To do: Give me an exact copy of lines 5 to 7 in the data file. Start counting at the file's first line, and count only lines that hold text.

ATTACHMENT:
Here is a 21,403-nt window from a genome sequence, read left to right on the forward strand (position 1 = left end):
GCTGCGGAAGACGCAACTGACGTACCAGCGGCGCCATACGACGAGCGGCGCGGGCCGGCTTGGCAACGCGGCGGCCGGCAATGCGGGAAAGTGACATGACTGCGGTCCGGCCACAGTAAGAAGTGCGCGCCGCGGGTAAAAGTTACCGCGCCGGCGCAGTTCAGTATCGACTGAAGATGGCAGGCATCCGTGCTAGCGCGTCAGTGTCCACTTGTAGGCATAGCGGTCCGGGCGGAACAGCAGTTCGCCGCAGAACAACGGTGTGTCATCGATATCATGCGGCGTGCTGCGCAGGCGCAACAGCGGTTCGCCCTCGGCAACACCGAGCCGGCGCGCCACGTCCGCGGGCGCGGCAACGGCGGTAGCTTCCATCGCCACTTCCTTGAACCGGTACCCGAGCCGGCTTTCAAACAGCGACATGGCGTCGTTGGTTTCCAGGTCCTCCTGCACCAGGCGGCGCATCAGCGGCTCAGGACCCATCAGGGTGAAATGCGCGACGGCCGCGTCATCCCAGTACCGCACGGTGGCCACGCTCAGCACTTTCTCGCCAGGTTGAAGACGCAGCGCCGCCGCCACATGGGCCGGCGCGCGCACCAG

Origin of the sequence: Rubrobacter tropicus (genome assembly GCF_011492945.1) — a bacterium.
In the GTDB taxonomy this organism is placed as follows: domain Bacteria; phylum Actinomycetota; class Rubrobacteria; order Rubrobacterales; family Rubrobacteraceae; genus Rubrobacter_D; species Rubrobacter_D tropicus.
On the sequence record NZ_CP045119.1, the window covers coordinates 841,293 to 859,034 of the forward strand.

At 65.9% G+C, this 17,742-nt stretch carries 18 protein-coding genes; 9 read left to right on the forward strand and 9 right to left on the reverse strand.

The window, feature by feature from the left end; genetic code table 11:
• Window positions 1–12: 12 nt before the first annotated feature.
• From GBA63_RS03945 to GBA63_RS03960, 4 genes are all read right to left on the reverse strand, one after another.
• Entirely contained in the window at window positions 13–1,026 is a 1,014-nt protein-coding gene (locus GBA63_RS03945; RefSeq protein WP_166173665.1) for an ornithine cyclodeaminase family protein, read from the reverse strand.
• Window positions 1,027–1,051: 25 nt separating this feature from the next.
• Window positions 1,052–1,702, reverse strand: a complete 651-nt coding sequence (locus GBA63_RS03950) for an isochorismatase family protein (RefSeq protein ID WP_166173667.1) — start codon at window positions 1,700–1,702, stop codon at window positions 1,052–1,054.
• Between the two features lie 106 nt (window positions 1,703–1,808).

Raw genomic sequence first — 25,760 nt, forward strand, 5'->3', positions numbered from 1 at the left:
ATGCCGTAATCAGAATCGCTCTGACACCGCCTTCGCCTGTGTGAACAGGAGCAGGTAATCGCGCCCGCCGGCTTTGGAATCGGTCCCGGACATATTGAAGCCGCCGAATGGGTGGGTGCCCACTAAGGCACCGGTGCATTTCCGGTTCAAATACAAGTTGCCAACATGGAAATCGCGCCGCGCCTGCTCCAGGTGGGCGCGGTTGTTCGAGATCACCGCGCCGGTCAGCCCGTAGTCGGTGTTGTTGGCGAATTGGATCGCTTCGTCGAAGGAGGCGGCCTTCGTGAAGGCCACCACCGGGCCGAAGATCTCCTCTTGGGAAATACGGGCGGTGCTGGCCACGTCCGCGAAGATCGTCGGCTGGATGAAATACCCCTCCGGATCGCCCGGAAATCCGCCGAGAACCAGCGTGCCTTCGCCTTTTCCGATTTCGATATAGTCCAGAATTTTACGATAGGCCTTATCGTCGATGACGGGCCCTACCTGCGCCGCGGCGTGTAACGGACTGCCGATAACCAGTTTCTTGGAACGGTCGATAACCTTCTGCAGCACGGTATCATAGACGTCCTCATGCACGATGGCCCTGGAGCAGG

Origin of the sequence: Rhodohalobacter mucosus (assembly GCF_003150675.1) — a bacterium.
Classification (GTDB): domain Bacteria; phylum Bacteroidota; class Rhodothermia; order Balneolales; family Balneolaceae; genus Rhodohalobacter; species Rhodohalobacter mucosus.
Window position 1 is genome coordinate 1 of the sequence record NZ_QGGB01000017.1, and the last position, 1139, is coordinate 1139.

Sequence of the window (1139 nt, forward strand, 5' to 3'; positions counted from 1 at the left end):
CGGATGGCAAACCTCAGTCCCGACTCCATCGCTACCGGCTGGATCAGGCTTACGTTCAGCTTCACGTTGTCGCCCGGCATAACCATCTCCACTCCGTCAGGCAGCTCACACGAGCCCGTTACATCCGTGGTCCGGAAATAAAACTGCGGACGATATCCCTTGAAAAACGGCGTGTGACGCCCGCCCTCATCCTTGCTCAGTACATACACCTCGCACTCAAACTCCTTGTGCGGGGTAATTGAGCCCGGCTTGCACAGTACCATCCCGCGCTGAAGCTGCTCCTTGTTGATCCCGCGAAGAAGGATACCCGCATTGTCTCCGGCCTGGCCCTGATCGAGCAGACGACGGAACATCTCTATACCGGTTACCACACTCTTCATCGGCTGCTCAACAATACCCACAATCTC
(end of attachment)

On the sequence record NZ_CP045119.1, the window covers coordinates 841,293 to 859,034 of the forward strand.

At 65.9% G+C, this 17,742-nt stretch carries 18 protein-coding genes; 9 read left to right on the forward strand and 9 right to left on the reverse strand.

The window, feature by feature from the left end; genetic code table 11: